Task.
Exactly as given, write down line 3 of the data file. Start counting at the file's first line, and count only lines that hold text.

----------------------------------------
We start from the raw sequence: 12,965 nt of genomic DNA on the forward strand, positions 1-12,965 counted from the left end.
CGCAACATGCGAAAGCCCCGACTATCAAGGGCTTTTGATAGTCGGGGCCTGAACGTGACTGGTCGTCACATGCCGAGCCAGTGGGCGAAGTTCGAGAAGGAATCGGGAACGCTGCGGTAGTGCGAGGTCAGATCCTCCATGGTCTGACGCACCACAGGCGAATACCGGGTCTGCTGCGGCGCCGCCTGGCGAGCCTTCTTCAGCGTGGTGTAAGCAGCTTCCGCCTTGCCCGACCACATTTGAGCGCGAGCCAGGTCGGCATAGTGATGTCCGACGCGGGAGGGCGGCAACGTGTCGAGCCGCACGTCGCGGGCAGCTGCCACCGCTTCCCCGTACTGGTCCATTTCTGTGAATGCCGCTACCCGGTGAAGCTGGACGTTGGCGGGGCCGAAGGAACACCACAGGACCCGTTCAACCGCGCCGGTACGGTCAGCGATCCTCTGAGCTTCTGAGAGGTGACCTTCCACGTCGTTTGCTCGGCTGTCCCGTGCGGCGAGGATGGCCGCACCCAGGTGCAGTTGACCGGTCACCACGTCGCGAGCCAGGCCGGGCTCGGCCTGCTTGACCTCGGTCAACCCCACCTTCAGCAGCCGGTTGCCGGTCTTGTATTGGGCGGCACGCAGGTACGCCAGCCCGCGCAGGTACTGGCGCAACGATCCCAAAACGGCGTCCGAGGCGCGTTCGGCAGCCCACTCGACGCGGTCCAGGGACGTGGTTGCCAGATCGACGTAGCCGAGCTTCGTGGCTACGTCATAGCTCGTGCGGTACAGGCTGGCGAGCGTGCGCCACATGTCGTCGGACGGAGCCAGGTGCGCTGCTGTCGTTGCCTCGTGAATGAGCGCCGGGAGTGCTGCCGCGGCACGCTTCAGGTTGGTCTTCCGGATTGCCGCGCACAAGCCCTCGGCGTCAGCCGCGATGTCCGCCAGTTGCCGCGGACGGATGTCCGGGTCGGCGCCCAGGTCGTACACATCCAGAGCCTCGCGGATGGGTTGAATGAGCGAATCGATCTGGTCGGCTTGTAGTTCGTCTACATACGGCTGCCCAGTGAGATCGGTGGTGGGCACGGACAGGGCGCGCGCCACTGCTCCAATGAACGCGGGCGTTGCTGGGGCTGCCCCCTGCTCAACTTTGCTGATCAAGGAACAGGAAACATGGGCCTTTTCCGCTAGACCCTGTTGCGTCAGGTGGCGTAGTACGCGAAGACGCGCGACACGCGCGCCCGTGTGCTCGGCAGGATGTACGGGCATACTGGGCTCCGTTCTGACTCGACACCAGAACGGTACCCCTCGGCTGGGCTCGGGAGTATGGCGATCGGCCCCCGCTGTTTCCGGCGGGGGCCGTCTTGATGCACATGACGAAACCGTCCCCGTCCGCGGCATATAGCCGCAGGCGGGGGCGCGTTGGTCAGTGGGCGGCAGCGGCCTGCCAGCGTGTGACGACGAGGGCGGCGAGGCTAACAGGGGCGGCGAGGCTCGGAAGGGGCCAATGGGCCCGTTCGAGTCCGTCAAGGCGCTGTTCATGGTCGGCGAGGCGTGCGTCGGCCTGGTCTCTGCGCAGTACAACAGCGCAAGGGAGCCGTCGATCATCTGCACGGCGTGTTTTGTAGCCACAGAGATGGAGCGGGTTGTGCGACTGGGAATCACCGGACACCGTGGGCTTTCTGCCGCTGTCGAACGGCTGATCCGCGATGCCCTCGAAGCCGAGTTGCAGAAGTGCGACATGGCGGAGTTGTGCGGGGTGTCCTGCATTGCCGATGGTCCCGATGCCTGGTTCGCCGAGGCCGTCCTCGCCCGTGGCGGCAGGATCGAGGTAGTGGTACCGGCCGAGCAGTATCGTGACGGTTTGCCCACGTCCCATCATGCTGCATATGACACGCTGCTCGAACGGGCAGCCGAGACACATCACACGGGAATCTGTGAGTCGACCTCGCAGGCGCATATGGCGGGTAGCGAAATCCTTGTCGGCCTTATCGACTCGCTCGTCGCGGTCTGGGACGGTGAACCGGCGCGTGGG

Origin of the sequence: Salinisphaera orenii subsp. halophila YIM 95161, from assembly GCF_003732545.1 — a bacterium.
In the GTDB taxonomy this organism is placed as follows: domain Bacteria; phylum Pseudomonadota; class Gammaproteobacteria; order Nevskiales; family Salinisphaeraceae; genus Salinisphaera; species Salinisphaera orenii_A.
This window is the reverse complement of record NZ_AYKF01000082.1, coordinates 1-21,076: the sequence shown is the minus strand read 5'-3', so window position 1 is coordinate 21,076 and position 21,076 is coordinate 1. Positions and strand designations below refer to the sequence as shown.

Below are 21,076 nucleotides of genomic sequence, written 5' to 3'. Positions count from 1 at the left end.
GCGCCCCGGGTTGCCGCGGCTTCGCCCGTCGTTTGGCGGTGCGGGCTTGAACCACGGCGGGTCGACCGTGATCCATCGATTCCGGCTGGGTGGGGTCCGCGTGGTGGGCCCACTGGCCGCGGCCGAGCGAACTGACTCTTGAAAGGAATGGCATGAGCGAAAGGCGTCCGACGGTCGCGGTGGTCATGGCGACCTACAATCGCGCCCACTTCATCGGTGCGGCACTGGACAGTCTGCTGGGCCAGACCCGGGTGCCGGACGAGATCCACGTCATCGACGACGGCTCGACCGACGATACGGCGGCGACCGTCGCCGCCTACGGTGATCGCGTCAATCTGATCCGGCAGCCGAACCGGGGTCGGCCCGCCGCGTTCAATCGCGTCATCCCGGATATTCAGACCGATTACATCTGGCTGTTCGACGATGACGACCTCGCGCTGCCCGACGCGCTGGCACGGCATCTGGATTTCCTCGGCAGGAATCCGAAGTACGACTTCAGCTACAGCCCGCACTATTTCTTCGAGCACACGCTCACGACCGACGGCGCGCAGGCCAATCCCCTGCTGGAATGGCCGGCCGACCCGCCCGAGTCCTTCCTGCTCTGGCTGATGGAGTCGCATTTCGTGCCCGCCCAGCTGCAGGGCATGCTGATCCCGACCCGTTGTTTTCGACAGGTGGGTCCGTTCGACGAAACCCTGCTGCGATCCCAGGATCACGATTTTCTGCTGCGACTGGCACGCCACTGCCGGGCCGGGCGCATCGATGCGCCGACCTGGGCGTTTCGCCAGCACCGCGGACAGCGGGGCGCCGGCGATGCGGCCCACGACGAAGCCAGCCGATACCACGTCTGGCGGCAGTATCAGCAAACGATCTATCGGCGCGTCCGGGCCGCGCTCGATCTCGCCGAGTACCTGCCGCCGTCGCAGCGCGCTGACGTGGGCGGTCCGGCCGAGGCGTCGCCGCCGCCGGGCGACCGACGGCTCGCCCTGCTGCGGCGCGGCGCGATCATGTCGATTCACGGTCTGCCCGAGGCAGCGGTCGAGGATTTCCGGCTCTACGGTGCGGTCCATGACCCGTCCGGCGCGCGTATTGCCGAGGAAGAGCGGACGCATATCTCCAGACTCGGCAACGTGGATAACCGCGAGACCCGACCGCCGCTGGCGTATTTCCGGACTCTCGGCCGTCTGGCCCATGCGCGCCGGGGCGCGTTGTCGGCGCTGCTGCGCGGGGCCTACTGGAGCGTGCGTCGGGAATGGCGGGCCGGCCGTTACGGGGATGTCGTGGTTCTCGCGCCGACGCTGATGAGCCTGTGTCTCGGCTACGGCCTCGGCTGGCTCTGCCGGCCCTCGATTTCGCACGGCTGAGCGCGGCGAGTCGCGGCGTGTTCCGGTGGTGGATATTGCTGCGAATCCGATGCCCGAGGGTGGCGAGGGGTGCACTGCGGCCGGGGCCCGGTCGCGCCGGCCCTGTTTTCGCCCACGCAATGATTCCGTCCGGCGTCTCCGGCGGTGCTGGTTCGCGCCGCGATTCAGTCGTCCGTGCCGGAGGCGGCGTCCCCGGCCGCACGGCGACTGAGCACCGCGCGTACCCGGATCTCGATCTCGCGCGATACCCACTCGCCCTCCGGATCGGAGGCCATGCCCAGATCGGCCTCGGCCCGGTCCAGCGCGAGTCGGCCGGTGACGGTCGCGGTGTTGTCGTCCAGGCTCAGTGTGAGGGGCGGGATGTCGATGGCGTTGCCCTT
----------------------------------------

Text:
Origin of the sequence: Salinisphaera orenii subsp. halophila YIM 95161, from assembly GCF_003732545.1 — a bacterium.